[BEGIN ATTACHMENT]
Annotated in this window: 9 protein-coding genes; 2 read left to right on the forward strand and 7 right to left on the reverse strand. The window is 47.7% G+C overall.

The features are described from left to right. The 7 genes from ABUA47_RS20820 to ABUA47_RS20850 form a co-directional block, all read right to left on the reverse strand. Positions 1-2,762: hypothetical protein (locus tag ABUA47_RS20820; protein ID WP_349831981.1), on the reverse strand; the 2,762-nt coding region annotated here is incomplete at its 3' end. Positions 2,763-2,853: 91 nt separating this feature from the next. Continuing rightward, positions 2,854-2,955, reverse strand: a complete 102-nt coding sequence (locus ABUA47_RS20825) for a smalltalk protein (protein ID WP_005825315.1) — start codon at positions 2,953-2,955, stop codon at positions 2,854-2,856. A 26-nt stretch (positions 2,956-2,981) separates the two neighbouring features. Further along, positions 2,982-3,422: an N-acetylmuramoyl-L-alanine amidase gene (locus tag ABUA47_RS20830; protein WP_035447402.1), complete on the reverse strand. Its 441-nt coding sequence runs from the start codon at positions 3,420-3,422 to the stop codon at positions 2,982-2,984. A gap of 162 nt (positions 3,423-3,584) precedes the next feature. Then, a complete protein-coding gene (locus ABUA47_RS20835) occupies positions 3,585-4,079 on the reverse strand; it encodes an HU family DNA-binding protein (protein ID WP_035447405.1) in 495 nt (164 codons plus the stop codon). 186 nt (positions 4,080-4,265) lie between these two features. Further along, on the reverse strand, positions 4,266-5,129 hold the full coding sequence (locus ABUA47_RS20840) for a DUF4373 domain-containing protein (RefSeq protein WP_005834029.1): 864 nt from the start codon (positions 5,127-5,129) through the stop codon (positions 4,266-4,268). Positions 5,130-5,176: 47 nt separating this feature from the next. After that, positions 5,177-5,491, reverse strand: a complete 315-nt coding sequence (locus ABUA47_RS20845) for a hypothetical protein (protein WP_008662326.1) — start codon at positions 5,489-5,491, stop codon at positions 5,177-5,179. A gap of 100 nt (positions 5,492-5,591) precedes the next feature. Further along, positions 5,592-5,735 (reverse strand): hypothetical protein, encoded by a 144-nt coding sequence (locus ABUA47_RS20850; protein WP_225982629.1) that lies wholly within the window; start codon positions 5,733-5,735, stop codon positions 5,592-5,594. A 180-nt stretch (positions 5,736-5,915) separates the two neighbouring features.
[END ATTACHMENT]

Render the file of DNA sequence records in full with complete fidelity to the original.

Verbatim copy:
Annotated in this window: 9 protein-coding genes; 2 read left to right on the forward strand and 7 right to left on the reverse strand. The window is 47.7% G+C overall.

The features are described from left to right. The 7 genes from ABUA47_RS20820 to ABUA47_RS20850 form a co-directional block, all read right to left on the reverse strand. Positions 1-2,762: hypothetical protein (locus tag ABUA47_RS20820; protein ID WP_349831981.1), on the reverse strand; the 2,762-nt coding region annotated here is incomplete at its 3' end. Positions 2,763-2,853: 91 nt separating this feature from the next. Continuing rightward, positions 2,854-2,955, reverse strand: a complete 102-nt coding sequence (locus ABUA47_RS20825) for a smalltalk protein (protein ID WP_005825315.1) — start codon at positions 2,953-2,955, stop codon at positions 2,854-2,856. A 26-nt stretch (positions 2,956-2,981) separates the two neighbouring features. Further along, positions 2,982-3,422: an N-acetylmuramoyl-L-alanine amidase gene (locus tag ABUA47_RS20830; protein WP_035447402.1), complete on the reverse strand. Its 441-nt coding sequence runs from the start codon at positions 3,420-3,422 to the stop codon at positions 2,982-2,984. A gap of 162 nt (positions 3,423-3,584) precedes the next feature. Then, a complete protein-coding gene (locus ABUA47_RS20835) occupies positions 3,585-4,079 on the reverse strand; it encodes an HU family DNA-binding protein (protein ID WP_035447405.1) in 495 nt (164 codons plus the stop codon). 186 nt (positions 4,080-4,265) lie between these two features. Further along, on the reverse strand, positions 4,266-5,129 hold the full coding sequence (locus ABUA47_RS20840) for a DUF4373 domain-containing protein (RefSeq protein WP_005834029.1): 864 nt from the start codon (positions 5,127-5,129) through the stop codon (positions 4,266-4,268). Positions 5,130-5,176: 47 nt separating this feature from the next. After that, positions 5,177-5,491, reverse strand: a complete 315-nt coding sequence (locus ABUA47_RS20845) for a hypothetical protein (protein WP_008662326.1) — start codon at positions 5,489-5,491, stop codon at positions 5,177-5,179. A gap of 100 nt (positions 5,492-5,591) precedes the next feature. Further along, positions 5,592-5,735 (reverse strand): hypothetical protein, encoded by a 144-nt coding sequence (locus ABUA47_RS20850; protein WP_225982629.1) that lies wholly within the window; start codon positions 5,733-5,735, stop codon positions 5,592-5,594. A 180-nt stretch (positions 5,736-5,915) separates the two neighbouring features.